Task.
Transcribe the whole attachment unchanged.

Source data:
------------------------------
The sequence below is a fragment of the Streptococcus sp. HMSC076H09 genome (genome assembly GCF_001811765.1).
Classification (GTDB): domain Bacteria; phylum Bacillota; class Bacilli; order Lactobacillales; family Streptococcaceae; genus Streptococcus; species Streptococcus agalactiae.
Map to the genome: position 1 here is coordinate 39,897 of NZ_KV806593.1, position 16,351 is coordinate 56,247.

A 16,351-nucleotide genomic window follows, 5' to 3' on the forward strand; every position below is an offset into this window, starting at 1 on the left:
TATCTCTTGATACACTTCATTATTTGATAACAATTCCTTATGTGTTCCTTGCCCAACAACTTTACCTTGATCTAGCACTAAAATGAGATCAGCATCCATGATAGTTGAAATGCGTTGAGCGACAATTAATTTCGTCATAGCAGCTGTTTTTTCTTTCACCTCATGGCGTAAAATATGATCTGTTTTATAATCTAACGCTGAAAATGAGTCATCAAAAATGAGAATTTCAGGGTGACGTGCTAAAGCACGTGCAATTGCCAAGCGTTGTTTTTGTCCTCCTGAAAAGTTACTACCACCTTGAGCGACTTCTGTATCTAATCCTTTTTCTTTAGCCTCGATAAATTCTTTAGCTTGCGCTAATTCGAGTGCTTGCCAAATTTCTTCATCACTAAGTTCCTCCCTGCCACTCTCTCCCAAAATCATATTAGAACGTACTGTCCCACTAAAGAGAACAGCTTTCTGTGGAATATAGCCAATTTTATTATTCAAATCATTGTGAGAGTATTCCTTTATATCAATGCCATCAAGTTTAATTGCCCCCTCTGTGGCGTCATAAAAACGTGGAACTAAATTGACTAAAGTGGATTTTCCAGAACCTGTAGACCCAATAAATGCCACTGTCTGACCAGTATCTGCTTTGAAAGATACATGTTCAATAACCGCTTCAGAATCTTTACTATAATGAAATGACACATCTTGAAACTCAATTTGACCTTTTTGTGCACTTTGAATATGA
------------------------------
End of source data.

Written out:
The sequence below is a fragment of the Streptococcus sp. HMSC076H09 genome (genome assembly GCF_001811765.1).
Classification (GTDB): domain Bacteria; phylum Bacillota; class Bacilli; order Lactobacillales; family Streptococcaceae; genus Streptococcus; species Streptococcus agalactiae.
Map to the genome: position 1 here is coordinate 39,897 of NZ_KV806593.1, position 16,351 is coordinate 56,247.

A 16,351-nucleotide genomic window follows, 5' to 3' on the forward strand; every position below is an offset into this window, starting at 1 on the left:
TATCTCTTGATACACTTCATTATTTGATAACAATTCCTTATGTGTTCCTTGCCCAACAACTTTACCTTGATCTAGCACTAAAATGAGATCAGCATCCATGATAGTTGAAATGCGTTGAGCGACAATTAATTTCGTCATAGCAGCTGTTTTTTCTTTCACCTCATGGCGTAAAATATGATCTGTTTTATAATCTAACGCTGAAAATGAGTCATCAAAAATGAGAATTTCAGGGTGACGTGCTAAAGCACGTGCAATTGCCAAGCGTTGTTTTTGTCCTCCTGAAAAGTTACTACCACCTTGAGCGACTTCTGTATCTAATCCTTTTTCTTTAGCCTCGATAAATTCTTTAGCTTGCGCTAATTCGAGTGCTTGCCAAATTTCTTCATCACTAAGTTCCTCCCTGCCACTCTCTCCCAAAATCATATTAGAACGTACTGTCCCACTAAAGAGAACAGCTTTCTGTGGAATATAGCCAATTTTATTATTCAAATCATTGTGAGAGTATTCCTTTATATCAATGCCATCAAGTTTAATTGCCCCCTCTGTGGCGTCATAAAAACGTGGAACTAAATTGACTAAAGTGGATTTTCCAGAACCTGTAGACCCAATAAATGCCACTGTCTGACCAGTATCTGCTTTGAAAGATACATGTTCAATAACCGCTTCAGAATCTTTACTATAATGAAATGACACATCTTGAAACTCAATTTGACCTTTTTGTGCACTTTGAATATGA